Litigious split

EODT and Relyant may be neighbors, but they’re not all that friendly.

Litigation and accusations included in lawsuits – allegations that those founding Critical Mission Support Services stole trade secrets from EODT while working for EODT, and counter-allegations that EODT violated arms export laws and overcharged the government – make it unlikely that the two would ever partner to bid on a military contract. A lawsuit filed by EODT against CMSS resulted in an agreement in January that CMSS would change its name. The CMSS name was similar to the name of a business unit of EODT’s, Kaye says, and that was confusing to clients.

Barton said the name change to Relyant, which officially occurred April 1 and was rolled out at a celebration at the Tennessee Theatre on April 12, had been in the planning stages before the settlement was reached. Both would comment only briefly on the lawsuit.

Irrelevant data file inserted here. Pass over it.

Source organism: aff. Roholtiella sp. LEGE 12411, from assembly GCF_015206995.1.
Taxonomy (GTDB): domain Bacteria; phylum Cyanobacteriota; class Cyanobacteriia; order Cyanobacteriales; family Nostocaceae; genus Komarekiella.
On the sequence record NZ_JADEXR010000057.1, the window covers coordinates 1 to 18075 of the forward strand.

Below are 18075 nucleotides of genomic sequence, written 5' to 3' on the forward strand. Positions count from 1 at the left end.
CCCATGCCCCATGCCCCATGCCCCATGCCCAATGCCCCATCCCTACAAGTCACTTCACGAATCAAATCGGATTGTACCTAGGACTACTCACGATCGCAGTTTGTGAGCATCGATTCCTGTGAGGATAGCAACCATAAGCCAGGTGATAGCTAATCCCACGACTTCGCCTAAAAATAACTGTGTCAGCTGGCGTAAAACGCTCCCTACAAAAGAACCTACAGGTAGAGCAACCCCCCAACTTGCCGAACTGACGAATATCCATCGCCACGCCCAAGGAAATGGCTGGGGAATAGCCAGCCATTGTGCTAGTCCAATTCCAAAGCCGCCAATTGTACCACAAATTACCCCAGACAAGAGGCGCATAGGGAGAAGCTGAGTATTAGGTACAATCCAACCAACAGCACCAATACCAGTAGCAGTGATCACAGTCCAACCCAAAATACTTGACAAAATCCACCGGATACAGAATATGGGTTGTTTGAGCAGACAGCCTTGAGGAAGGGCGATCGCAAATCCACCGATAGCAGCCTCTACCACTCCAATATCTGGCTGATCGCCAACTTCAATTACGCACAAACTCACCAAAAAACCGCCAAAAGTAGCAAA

“That was what we wanted out of the suit,” Kaye says of the other company’s name change.

Barton says, “The name change was something we were happy to embrace.”

While Relyant is privately owned, EODT employees have a share of the business through an employee stock ownership plan. Barton, as a former EODT employee, says he remains connected to his former employer through that plan and hopes EODT continues to do well.

The two CEOs bring back different backgrounds and management styles to their roles.

Kaye, an Oak Ridge native with a bachelor’s degree in finance from Auburn University, worked at SAIC and Westinghouse before joining EODT in 1993 as a marketing assistant was subsequently promoted to marketing director, finance director and vice president before assuming his current role. His understanding of the “nuances of working with the government,” he says, complimented the experience of the skilled bomb technicians that founded the company.